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What are the complications of bedsores?

On Behalf of | Apr 30, 2022 | nursing home abuse and neglect

Bedsores are a serious problem for the bedridden, immobile or unconscious. Bedsores begin to develop after just two to three hours of a person lying or sitting in the same position without someone adjusting, or turning, him or her. Bedsores can quickly result in serious complications, which is why it is crucial that you are aware of the stages of bedsores so that you can prevent life-threatening complications.

John Hopkins Medicine warns about the complications associated with bedsores. Before it does that, however, it explores the four stages leading up to the point at which a bedsore becomes fatal.

The stages of bedsores

Doctors diagnose most bedsores when they are still in one of four stages. The staging ranges from least to most severe:

  • Stage 1: The affected area is warm to the touch and red in color. It may have a purple or blue tint, and the injured person may complain of pain, itching or burning around the area.
  • Stage 2: The area may have open sores or blisters, and it may look significantly more damaged than it did in Stage 1. The area around the wound becomes discolored and the bedridden person may experience substantial pain.
  • Stage 3: In stage three, a bedsore may develop a crater-like appearance. This is the result of damage occurring beneath the skin.
  • Stage 4: At this point, the affected area has sustained considerable damage and is characterized by a large wound. The risk of infection is high in this stage, and the joints, tendons and bones may become involved.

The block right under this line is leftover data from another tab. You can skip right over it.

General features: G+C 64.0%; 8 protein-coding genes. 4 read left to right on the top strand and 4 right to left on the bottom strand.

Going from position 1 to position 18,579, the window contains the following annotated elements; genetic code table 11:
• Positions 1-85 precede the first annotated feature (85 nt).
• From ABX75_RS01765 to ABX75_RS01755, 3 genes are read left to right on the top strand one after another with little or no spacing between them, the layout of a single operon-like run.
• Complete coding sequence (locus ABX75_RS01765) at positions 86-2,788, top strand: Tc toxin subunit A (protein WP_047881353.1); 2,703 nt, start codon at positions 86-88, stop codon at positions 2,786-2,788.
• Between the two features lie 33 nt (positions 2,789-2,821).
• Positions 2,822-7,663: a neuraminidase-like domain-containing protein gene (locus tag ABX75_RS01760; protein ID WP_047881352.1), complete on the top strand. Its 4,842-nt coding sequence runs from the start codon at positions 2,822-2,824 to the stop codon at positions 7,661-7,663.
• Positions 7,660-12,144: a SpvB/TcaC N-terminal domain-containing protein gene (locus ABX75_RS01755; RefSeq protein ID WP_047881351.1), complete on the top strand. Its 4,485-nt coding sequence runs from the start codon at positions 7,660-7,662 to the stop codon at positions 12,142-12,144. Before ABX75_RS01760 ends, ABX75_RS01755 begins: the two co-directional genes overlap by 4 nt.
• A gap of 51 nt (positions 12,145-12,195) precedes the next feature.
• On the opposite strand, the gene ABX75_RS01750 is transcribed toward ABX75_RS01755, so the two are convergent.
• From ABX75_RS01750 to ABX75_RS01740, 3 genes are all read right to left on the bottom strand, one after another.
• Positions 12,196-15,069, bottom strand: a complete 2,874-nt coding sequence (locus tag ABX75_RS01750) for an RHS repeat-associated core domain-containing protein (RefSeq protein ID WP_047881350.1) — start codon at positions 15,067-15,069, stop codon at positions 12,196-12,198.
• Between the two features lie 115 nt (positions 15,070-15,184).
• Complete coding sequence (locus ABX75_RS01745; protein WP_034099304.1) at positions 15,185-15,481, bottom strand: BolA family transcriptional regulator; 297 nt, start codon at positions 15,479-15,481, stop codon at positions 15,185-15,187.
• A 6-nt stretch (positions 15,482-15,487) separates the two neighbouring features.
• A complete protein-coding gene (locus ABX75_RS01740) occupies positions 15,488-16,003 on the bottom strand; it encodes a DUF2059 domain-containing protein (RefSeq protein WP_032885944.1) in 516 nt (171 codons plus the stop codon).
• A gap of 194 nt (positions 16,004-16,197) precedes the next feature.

When a bedsore has progressed past stage four, health professionals do not assign it a stage.

Complications of bedsores

Once a bedsore becomes unstageable, complications begin to develop — if they have not begun to already. The most common risk associated with untreated bedsores is infection. The infection can cause fever and chills and quickly spread throughout the body, putting the injured person at further risk of developing severe health problems. As the infection moves through the body, it may cause increased heart rate, mental fog and generalized weakness. The bedsore itself may take months or even years to heal, and even so, treatment may involve grafting, surgery and other invasive procedures.

Bedsores are a real risk for bedridden and immobile individuals. If you have a loved one who cannot adjust or rotate him or herself and who lives in a nursing home, keep an eye out for symptoms of bedsores. If you notice any, bring them to the attention of the staff and doctors right away.

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